ity and can be an obstacle to the wider use of its content. For instance, in spite of
?The authors like to sign in alphabetical order; the order of the authors may not necessar-
ily reflect the relative sizes of the contributions. This research has been in part supported by
the Institute for Scalable Scientific Data Management, an educational collaboration between
LANL and the University of California Santa Cruz.
Wikipedia being an outstanding educational resource, its use in schools is hampered
by the risk of exposing students to inappropriate or incorrect material inserted by van-
dals. Third, any static compilation of Wikipedia articles, such as those produced by the
Wikipedia 1.0 project, is liable to contain a non-negligible amount of vandalized re-
visions. The presence of vandalism in the compilations reduces their appeal to schools
and other environments, where their static, no-surprise nature would otherwise be most
appreciated. As the compilations are static, and published on media such as DVD disks
or USB keys, the only way to remedy the vandalism is to publish new compilations —
incurring both significant cost and risking the inclusion of new vandalism.
Automated tools help reduce the impact of vandalism on the Wikipedia by identi-
fying vandalized revisions, both facilitating the work of editors and allowing the au-
tomated exclusion of vandalized revisions from static compilations and other settings
two use cases — helping editors, and filtering revisions — we distinguish two aspects
of the Wikipedia vandalism detection problem:
– Zero-delay vandalism detection. The goal of the automated tool is to identify van-
dalism as soon as it is inserted. Thus, to identify vandalism the tool can make use
only of features available at the time the edit takes place: in particular, no features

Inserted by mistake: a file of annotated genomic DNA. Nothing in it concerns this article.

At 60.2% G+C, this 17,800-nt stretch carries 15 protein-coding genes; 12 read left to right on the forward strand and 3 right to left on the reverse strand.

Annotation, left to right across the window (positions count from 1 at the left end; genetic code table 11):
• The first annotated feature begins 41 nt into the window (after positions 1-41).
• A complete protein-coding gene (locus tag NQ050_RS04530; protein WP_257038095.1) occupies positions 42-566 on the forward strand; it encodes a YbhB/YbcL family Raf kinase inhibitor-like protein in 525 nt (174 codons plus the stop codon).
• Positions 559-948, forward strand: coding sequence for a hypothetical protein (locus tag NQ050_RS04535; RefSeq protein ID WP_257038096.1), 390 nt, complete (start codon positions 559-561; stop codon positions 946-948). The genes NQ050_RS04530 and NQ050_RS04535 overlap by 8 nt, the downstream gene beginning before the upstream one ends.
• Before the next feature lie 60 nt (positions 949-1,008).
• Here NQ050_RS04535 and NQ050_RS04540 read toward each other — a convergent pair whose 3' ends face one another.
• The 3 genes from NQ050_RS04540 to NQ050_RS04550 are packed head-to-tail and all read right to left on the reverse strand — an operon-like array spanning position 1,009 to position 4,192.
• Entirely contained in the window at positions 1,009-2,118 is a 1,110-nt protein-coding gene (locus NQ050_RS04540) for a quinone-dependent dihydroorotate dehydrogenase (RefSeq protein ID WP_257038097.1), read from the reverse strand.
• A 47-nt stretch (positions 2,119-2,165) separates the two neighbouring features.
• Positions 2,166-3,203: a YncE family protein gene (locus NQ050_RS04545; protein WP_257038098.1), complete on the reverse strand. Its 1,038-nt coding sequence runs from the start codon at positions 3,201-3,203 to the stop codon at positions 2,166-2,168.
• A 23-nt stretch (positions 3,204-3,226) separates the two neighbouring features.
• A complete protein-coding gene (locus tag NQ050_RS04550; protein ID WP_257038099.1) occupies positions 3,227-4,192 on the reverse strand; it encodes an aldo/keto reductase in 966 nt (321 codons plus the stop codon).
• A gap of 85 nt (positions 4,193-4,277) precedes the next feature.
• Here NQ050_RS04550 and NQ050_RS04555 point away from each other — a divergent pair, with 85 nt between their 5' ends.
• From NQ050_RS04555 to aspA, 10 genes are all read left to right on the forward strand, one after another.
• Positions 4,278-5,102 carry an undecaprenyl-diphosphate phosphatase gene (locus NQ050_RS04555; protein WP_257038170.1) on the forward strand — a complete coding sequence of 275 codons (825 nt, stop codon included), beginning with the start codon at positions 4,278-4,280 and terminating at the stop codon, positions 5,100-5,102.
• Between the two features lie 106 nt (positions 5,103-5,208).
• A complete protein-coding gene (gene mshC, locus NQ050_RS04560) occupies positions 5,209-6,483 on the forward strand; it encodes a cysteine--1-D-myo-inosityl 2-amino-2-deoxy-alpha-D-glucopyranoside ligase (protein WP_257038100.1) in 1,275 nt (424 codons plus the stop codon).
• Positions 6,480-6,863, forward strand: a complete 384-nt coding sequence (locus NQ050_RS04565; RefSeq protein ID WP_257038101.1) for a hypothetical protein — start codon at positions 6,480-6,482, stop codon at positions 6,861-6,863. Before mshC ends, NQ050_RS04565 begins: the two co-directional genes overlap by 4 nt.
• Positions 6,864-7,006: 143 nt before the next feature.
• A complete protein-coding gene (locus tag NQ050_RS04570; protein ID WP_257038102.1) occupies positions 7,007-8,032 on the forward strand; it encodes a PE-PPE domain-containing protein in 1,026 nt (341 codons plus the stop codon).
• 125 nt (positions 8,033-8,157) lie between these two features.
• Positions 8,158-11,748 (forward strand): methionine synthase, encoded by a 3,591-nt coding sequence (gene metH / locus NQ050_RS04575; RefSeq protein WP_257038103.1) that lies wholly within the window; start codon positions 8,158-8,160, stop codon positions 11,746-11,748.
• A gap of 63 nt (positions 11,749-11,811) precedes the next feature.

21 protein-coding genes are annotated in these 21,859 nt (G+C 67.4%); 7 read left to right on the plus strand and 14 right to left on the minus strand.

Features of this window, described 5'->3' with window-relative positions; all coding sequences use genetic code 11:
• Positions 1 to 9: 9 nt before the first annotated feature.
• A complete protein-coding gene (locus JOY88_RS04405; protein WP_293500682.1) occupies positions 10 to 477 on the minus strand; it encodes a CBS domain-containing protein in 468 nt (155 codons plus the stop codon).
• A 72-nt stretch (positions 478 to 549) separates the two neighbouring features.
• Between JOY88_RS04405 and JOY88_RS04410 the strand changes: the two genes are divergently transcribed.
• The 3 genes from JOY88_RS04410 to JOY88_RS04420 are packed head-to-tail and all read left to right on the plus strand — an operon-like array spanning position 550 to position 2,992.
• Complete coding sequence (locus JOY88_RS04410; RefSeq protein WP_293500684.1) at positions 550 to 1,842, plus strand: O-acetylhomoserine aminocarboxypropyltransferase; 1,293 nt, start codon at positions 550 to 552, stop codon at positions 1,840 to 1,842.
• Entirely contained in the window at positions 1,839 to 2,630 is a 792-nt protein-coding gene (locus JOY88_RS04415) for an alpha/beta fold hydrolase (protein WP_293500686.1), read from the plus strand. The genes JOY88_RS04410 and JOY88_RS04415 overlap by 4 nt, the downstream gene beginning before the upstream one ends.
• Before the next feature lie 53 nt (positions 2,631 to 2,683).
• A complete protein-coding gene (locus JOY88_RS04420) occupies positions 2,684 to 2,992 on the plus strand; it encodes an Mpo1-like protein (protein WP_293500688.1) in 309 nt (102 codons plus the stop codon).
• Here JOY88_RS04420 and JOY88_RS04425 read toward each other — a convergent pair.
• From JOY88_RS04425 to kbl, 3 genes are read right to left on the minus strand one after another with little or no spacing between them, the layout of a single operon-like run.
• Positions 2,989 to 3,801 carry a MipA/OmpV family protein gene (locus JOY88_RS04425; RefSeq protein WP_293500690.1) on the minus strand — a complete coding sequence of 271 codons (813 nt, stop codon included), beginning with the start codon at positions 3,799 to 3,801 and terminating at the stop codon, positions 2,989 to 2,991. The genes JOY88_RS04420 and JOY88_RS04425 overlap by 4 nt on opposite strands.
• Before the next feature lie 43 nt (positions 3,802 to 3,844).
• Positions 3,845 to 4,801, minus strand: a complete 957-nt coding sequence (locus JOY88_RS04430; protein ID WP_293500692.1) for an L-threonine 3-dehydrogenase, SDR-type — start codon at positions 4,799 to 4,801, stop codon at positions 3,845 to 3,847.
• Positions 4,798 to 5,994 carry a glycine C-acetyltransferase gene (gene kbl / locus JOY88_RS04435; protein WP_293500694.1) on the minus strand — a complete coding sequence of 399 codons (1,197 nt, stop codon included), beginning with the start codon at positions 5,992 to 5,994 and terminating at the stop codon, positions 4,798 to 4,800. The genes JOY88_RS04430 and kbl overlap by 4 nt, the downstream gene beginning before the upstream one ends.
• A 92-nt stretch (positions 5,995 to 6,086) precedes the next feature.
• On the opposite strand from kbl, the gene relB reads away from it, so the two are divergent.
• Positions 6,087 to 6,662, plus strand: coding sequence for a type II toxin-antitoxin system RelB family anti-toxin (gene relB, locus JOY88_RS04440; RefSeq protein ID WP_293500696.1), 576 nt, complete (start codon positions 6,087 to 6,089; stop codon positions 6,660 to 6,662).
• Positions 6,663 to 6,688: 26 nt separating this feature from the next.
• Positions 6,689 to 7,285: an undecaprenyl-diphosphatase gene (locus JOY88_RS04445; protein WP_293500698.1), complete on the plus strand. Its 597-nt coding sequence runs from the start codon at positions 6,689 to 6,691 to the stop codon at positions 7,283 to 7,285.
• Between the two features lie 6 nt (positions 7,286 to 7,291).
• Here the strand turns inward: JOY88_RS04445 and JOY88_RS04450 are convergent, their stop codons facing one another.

that can be acquired in the future of the edit can be used. This type of vandal-
ism detection is most useful to help the work of editors, who can be altered to
the vandalism and take appropriate action in timely fashion. Zero-delay vandalism
detection was the focus of the Task 2 PAN 2010 workshop evaluation.
– Historical vandalism detection. The goal of the automated tool is to find vandalized
revisions wherever they may occur in the revision history of Wikipedia articles.
This type of vandalism detection is most useful when filtering vandalism out of the
revisions that are displayed to visitors, as in the Flagged Revisions project , or
included in a static compilation.
The goal of this work was to build, and evaluate the performance of a vandalism detec-
tion tool that relies on the features computed by WikiTrust.4WikiTrust is a reputation
system for Wikipedia authors and content, based on the algorithmic analysis of the
evolution of Wikipedia content [1,2]. WikiTrust computes the quality of each revision,
according to how much of the change introduced by the revision is preserved in subse-
quent revisions. This computation involves the comparison of each revision with both
previous and subsequent revisions. It results in a quality index comprised between −1,
for revisions that are entirely reverted, and +1, for revisions whose contribution is kept
unchanged. Authors gain or lose reputation according to the quality of the revisions they
make. WikiTrust then uses author reputation to compute the reputation of the text com-